Need Big Integers or Complex Numbers in .NET? Use IronPython!

Recently I noticed that IronPython has a separate assembly called IronMath.dll that contains two interesting classes, BigInteger and Complex64. The nice thing is, since they're just .NET classes, they can be used in other languages, like, oh, C#:

using IronMath;
using System;
using System.Collections.Generic;
using System.Text;

namespace UsingIronMath
{
    class Program
    {
        static void Main(string[] args)
        {
            // 99782067518340931
            BigInteger x = new BigInteger(0, 23232323, 23232323);
            Console.Out.WriteLine(x.ToString());

            // 207836985031958364
            BigInteger y = new BigInteger(0, 302940, 48390819);
            Console.Out.WriteLine(y.ToString());

            Console.Out.WriteLine("x + y = " + (x + y).ToString());
            Console.Out.WriteLine("x - y = " + (x - y).ToString());
            Console.Out.WriteLine("x * y = " + (x * y).ToString());
            Console.Out.WriteLine("x / y = " + (x / y).ToString());

            Complex64 z = new Complex64(3, 4);
            Console.Out.WriteLine(z.ToString());

            Complex64 q = new Complex64(2, 0);
            Console.Out.WriteLine(q.ToString());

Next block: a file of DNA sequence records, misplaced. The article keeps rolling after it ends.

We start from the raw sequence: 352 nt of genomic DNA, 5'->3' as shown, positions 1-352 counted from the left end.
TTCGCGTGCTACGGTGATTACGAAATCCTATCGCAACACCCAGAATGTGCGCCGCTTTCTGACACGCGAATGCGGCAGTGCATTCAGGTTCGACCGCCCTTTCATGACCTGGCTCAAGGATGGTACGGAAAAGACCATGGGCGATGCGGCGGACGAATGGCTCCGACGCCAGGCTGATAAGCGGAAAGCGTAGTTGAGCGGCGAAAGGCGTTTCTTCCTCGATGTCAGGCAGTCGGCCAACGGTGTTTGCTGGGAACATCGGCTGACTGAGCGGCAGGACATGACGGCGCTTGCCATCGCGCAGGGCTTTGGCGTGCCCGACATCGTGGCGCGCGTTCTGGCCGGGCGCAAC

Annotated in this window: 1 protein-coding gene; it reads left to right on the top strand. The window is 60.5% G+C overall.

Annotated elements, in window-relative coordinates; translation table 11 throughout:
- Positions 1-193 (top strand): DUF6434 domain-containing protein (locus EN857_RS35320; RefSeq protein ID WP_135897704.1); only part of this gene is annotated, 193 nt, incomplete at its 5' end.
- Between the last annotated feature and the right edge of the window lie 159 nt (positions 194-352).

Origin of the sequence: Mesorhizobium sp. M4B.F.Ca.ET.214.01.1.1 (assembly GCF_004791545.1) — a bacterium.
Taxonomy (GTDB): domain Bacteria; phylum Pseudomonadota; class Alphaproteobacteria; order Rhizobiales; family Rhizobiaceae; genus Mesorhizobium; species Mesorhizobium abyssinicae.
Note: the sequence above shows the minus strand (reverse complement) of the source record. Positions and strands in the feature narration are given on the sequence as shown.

Console.Out.WriteLine("z + q = " + (z + q).ToString());
            Console.Out.WriteLine("z - q = " + (z - q).ToString());
            Console.Out.WriteLine("z * q = " + (z * q).ToString());
            Console.Out.WriteLine("z / q = " + (z / q).ToString());
        }
    }
}

This produces the following output:

99782067518340931
207836985031958364
x + y = 307619052550299295
x - y = 0
x * y = 20738404073267282935556751148996884
x / y = 0
(3+4j)
(2+0j)
z + q = (5+4j)
z - q = (1+4j)
z * q = (6+8j)
z / q = (1.5+2j)

It's interesting to note that the subtraction yields a "0", and not a negative number. That seems odd to me.

There are other implementation of arbitrary-sized integer arithmetic (look here for an alternative - actually, I like that this implementation has the ability to take a string on construction and build a big integer that way). I think that a future version of .NET will have support for large numerical calculations and complex arithmetic...then again, I thought that by 2.0 .NET would have support for time zones too, and that didn't happen (although it seems like headway is being made for time zone support in 3.0). But if you need a big integer now, just use what the IronPython created for all of us out of the box.

* Posted at 07.11.2006 12:13:26 PM CST | Link *

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